Travelling with Pets

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Time for a vacation! Now what to do with Fluffy and Felix? As summer travel season starts ramping up again, it is important to review your options of what to do with your pets when you travel. It usually comes down to taking them with you or leaving them back home. Here are some things to consider:

• Where are you going? There are many places that will not allow pets. Those that do may have restrictions or requirements like proof of vaccination. If you are going somewhere that your pet will spend most of its time alone in a hotel room, then it may be a better idea to leave them home. International travel will also require a health certificate for your pet. The process varies by country but may take several months to complete so plan ahead.

• Are you going by car? Does your pet get car sick or have travel anxiety? If so, then your veterinarian has medications that can help. Plan the trip to allow frequent stops for exercise and bathroom breaks. Take along vaccine records and any medications your pet takes – in original bottles – and make sure you have enough for the entire trip. Use a sturdy leash and harness or a carrier to transport your pet outside the car so they do not escape. Make sure microchip registration information is current just in case they do get loose. Do not forget a litter box for your cat.

• Are you going by plane? Small dogs and cats can often fit in the cabin area of the plane, but larger dogs will need to fly in cargo. Each airline will have different requirements and possibly additional paperwork to complete. Be sure the carrier/kennel you use meets the airlines requirements and is large enough to let your pet move around safely and comfortably. You will need a health certificate even for interstate travel and will need copies of medical records. Try to schedule non-stop flights to minimize stress to your pet.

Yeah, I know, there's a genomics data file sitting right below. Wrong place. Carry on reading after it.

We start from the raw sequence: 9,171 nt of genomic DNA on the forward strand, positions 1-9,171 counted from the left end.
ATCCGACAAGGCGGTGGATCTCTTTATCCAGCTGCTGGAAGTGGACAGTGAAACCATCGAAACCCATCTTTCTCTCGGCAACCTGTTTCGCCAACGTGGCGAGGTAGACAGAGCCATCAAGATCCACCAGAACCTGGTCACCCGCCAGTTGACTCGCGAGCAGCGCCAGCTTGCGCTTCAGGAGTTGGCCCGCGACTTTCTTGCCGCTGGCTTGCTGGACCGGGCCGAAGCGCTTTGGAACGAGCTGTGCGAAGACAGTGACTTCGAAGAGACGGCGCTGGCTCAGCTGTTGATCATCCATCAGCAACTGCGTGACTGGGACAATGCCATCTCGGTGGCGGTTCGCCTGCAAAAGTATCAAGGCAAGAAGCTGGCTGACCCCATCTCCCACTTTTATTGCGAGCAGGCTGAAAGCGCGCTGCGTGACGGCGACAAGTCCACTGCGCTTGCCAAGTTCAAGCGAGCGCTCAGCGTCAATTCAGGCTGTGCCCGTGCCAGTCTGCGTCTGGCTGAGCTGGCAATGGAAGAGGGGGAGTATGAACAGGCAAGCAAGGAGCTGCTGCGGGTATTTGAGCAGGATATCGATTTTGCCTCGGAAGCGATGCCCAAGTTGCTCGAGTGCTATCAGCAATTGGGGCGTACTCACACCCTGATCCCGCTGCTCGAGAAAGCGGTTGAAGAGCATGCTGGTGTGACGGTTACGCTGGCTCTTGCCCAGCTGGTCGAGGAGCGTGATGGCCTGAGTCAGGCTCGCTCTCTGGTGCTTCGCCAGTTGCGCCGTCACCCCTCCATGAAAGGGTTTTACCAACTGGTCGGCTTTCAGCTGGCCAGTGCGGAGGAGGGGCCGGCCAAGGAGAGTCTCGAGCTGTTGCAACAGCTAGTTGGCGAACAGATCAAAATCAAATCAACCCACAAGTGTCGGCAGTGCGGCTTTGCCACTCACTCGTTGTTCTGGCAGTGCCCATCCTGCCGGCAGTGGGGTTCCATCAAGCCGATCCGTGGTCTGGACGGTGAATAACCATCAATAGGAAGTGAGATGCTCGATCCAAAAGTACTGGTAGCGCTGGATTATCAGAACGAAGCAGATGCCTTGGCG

If your pet travels well and is allowed where you are going, then taking your pet with you may be a great option. If these are not the case, then your best options will either be boarding or hiring a pet sitter.

Boarding facilities vary greatly in the accommodations and the amenities. Research your options closely to find the best facility for your pet. Most facilities fill up quickly, especially around the holidays, so make reservations early. Also check what vaccines are required so these can be updated before the trip if needed. Take any medications in original bottles and provide a good emergency contact number in case of issues.

A pet sitter is a good option if your pet is happier at home or if you want someone to also keep a watch on your house. They usually visit twice a day to walk, feed and play with your pet. Most will give medications, too. If arranged, they can bring in the mail and other light tasks. Some pet sitters are willing to stay at the house while you are gone to keep a closer watch on things.

So, as you setup your next vacation, remember Fluffy and Felix. With a bit of planning, the trip can be great for both you and your pet.